“Truly a scary drug because of the ease at which a doctor will prescribe it because it is non-habit forming and telling their patients that it is relatively safe.” Rick


“I’ve been taking Ambien every night for around nine years. I take one half of a 5mg pill at bedtime. It seems to calm a mild anxiety I’ve had for years and I sleep for 2 hours, usually, when I get up to go to the bathroom. Often I will take the second half pill then, or depending on how sleepy I feel, many nights I don’t take the second half. Together, they usually give me 7-8 hours sleep, which works for me.

“When I was prescribed the extended release version and took one dose, I had the only hallucination I’ve ever experienced. I threw that batch away without taking a second dose.” Gaby


“I briefly took Ambien for insomnia. I began noticing that I could not remember students’ names. (These were children I had taught for several years!) The final straw was when I woke up and realized I had driven my car to a local store and purchased items. I was getting ready to go to the store to buy these items and found they had already been purchased by me in an Ambien blackout.

“No more Ambien for me! Has anyone else started to forget words for common items or names of people they know? My memory came back completely once I threw the remaining pills out.” Maria


“I’ve taken Ambien for five years. I only take 5 mg and sometimes split them in two. No problems. Just peaceful sleep.” Pauline


Many women have commented that 10 mg works fine for them and produces no noticeable side effects or morning hangover. Others, like Pauline, find that 5 mg does the trick. This reinforces our belief that everyone is different and may require tailored dosing to fit individual metabolism.

Anyone who would like to learn more about getting a decent night’s sleep, with or without sleeping pills, may find our guide Getting a Good Night’s Sleep of value. It can be downloaded for $2 at this link.

And please share your own story about dosing. Have you ever experienced what you thought was an overdose because you were a woman? Other women could benefit from your experience.

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  1. Linda
    North Carolina
    Reply

    I hadn’t been aware before now of the 60 Minutes story, but my experience as a clinical psychologist supports this discovery. Over the past decade I have had 4 patients that I can recall right off the bat that had bizarre somnambulistic episodes on 10 mg. of Ambien (to include awakening to a police report she had signed alleging that an intruder had broken into her apartment, with no recall of this nor any real evidence of anyone breaking in).

    Interestingly, these patients were all female! Yet, I would estimate that at least 1/3 of my patients on Ambien have been male. Hardly a controlled study, but nonetheless interesting. (And for the person above who was suspicious of the binding agents in generics, three of these four cases were on branded Ambien–though I do agree that generics are often problematic. However, today more than 80% of American branded and generic pharmaceuticals are manufactured in either India or China.) In my experience, there is a subset of people of both genders who are supersensitive to medications and often do best on doses conventionally deemed sub-therapeutic..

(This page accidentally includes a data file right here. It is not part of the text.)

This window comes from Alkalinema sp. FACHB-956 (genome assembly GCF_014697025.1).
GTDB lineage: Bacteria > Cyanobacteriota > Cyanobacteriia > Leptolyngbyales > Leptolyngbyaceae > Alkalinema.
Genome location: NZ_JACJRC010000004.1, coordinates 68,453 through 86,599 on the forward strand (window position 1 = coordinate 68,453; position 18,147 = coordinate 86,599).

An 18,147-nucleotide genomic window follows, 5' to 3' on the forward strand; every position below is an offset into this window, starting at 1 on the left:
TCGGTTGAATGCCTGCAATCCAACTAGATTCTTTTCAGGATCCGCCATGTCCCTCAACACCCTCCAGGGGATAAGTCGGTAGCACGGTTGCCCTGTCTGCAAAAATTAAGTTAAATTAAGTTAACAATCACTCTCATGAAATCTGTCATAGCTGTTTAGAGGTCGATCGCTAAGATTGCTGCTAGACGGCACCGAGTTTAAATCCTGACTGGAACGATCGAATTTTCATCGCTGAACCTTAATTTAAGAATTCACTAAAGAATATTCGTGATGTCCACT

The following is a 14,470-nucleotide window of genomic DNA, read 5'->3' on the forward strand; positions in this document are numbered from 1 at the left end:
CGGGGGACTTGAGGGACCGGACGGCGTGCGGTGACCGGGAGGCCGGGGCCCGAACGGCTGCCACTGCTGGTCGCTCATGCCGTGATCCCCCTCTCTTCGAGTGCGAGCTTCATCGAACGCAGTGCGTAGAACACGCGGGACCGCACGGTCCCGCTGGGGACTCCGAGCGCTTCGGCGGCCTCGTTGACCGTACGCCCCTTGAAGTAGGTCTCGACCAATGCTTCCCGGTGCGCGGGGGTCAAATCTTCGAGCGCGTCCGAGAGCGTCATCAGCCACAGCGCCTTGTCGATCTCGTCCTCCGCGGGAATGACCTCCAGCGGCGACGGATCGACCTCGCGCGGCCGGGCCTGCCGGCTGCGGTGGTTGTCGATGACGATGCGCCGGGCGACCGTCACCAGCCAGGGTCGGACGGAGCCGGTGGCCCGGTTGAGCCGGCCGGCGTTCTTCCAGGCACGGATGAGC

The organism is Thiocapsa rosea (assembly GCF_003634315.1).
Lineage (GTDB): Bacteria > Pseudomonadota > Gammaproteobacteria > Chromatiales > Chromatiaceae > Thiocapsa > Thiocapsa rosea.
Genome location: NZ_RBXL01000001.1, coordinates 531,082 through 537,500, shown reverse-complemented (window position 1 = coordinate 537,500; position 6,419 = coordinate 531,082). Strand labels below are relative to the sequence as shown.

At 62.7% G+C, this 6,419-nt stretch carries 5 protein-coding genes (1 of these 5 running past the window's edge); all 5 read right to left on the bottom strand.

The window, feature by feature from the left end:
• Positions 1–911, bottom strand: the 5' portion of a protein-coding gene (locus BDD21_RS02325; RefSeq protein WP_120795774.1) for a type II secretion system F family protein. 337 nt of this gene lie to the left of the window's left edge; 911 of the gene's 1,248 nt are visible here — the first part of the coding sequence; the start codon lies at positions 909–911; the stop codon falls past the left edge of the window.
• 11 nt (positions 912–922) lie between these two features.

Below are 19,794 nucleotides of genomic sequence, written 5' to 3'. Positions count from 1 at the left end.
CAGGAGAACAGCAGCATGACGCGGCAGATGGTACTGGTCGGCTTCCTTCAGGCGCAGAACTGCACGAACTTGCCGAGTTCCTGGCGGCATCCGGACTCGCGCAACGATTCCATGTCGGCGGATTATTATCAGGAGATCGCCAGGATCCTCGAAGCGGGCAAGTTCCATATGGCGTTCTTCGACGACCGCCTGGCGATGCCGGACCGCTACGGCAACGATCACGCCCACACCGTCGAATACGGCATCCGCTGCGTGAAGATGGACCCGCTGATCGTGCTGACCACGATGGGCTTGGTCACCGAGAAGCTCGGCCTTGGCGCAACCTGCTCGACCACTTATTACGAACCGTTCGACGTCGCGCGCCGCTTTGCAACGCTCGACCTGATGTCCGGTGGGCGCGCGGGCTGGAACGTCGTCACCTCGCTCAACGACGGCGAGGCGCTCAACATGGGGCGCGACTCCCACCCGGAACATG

2. PC
    Reply

    I just saw the 60 Minutes piece on its second run. My Mother was put on Ambien generic when she was 90. Within her 1st 30 days she began hallucinating seeing train tracks and doors on my ceiling. One rainy night in August when I was in a deep sleep, sometime around midnight she went for a walk, in the rain, in her PJs and no shoes. Two young kids found her picking stones out of her feet and called the cops. She was almost a mile from my home. She had no clue where I lived, and thought she had asked me to join her.
    You could not pay me enough to take this. Mom was lucky and lived another 2 yrs with very few problems after she was removed from this drug.

  3. ror
    Reply

    As Lesley Stahl pointed out, this issue may apply to all prescription drugs, not just Ambien. And I’ve always wondered if the weight of a person is taken into consideration when recommending drug potency. To me, it just stands to reason a 105 pound woman would need less of a drug than a 220 pound man.

  4. Cindy M. B.
    Reply

    I’ve had exactly one instance of doing stuff in my sleep on Ambien. Yes it was scary — and fattening, since I seem to have eaten most of a jar of olives. But I average only 1 Ambien every 2 weeks or so, and for the most part it’s been a wonderful help to me.
    If I have anything stressful going on, or have something important to face in the morning, then I find I cannot get to sleep. Too many thoughts and worries that I can’t shut off! I don’t know what I’d do without Ambien for those times. The sleep-eating thing happened once and never again. And I’ve never had any kind of “hangover” or other problems, even if I take 10 mg.
    Even on 10 mg, I’ll sometimes wake up and start worrying again. At those times I might put another 2.5 or 5 mg, crushed, under my tongue to catch a quick 2 more hours of sleep… and still no hangover! So for me, Ambien’s been good. But my doctor, who reads all the negative stuff, now doesn’t want to write the Rx! It’s like pulling hen’s teeth to wrest a small Rx out of her. How I wish I coulda been there when some of you tossed your Ambien in the trash. Makes me cry a little. And by the way I do not trust Rx drugs and avoid them at all costs. Except for Ambien!